->''"SOMEWHERE NEARBY IS COLOSSAL CAVE, WHERE OTHERS HAVE FOUND FORTUNES IN TREASURE AND GOLD, THOUGH IT IS RUMORED THAT SOME WHO ENTER ARE NEVER SEEN AGAIN. MAGIC IS SAID TO WORK IN THE CAVE. I WILL BE YOUR EYES AND HANDS. DIRECT ME WITH ONE OR TWO WORD PHRASES"''
-->-- ''ColossalCaveAdventure''

Interactive fiction games are adventure games in which the interaction is almost entirely text-based. Early games, and games from purist companies like Infocom, were nothing more than bare text, but some later offerings added pictures, sound and limited mouse input (one game, ''VideoGame/LeatherGoddessesOfPhobos'', even included plot-relevant scratch-and-sniff cards as {{Feelies}}) -- but the primary form of interaction was still through descriptive text and typed commands. The genre began with the original adventure game, ''VideoGame/ColossalCave'', and really took off in the early 1980s, with offerings such as the ''VideoGame/{{Zork}}'' trilogy and later, more literary works, such as ''VideoGame/{{Trinity}}'' and ''VideoGame/AMindForeverVoyaging''. During this period such games were almost universally known as "text adventures". Interactive Fiction is a term originally introduced by the seminal AdventureGame company Creator/{{Infocom}} to describe its line of more "serious" long-form text adventures back in the Golden Era, and has become the dominant term in the 21st century as the genre became an increasingly specialised market aimed at an increasingly "literary" audience.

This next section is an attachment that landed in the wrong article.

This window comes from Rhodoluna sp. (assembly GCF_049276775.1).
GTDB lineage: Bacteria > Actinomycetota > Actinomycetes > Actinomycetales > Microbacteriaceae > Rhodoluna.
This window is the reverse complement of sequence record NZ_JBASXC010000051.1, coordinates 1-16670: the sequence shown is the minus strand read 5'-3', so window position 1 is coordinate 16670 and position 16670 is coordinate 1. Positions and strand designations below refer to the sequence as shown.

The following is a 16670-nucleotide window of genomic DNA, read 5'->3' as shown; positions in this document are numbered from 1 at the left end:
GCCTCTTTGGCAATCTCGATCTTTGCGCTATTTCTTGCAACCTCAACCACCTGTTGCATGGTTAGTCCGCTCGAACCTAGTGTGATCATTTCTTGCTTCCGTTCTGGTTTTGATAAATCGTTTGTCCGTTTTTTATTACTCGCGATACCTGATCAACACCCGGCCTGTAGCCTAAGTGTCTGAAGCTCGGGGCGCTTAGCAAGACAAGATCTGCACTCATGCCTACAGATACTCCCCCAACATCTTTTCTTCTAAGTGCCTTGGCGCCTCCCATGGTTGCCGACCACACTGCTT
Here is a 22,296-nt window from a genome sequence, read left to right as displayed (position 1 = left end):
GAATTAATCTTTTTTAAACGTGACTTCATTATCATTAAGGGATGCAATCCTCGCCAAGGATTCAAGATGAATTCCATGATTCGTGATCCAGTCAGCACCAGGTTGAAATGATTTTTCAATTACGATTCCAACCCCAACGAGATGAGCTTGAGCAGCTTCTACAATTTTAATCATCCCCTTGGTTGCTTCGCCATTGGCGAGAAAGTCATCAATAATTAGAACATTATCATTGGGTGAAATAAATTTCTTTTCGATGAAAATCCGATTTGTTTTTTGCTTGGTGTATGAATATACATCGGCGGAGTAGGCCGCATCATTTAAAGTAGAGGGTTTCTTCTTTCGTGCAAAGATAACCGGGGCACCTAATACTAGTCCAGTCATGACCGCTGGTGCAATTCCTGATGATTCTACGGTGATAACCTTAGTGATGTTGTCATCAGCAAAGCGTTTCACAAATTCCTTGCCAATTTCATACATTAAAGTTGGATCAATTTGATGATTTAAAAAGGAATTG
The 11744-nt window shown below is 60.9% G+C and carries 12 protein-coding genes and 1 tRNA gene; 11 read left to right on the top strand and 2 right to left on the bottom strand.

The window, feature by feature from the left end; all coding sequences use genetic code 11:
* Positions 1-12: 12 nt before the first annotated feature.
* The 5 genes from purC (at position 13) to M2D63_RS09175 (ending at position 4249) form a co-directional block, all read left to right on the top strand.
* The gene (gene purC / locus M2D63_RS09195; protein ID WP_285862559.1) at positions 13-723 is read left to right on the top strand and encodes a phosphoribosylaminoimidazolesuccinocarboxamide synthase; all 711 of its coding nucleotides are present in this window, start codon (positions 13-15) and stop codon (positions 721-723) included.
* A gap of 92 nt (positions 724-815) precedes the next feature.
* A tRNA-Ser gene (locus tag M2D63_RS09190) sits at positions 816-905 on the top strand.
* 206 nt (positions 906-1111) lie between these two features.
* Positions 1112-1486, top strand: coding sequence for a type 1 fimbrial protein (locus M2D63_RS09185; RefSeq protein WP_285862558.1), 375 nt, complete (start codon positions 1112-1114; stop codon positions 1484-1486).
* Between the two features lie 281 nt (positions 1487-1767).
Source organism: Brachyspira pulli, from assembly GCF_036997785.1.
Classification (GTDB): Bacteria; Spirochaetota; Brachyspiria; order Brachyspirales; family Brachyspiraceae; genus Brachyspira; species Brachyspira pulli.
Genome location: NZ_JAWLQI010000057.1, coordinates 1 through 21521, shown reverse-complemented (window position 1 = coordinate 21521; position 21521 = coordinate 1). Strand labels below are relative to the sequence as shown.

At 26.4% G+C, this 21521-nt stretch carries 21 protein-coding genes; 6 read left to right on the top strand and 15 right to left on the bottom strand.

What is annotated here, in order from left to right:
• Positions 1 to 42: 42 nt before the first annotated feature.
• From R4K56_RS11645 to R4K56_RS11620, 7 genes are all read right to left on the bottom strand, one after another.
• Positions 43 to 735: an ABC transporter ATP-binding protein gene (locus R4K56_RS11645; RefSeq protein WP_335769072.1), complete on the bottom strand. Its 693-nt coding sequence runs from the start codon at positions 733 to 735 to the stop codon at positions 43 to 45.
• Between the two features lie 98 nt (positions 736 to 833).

The obvious reason why they were in text form is that was the only means of output available. Original Adventure was written in the programming language FORTRAN and was designed to run on the MainframesAndMinicomputers of the late 1960s and early 1970s. Graphics output wasn't possible because most places had no systems available for on-screen graphics. It was only when computers that could display color graphics became affordable in the early 1980s that the text adventure started to be replaced by various programs that used graphics capability; a few text adventures were remade in graphical form at this time. (In non-English-speaking countries, graphical adventures had far more success in the 1980s than text-only adventures, which were rarely translated and thus posed a formidable language barrier.)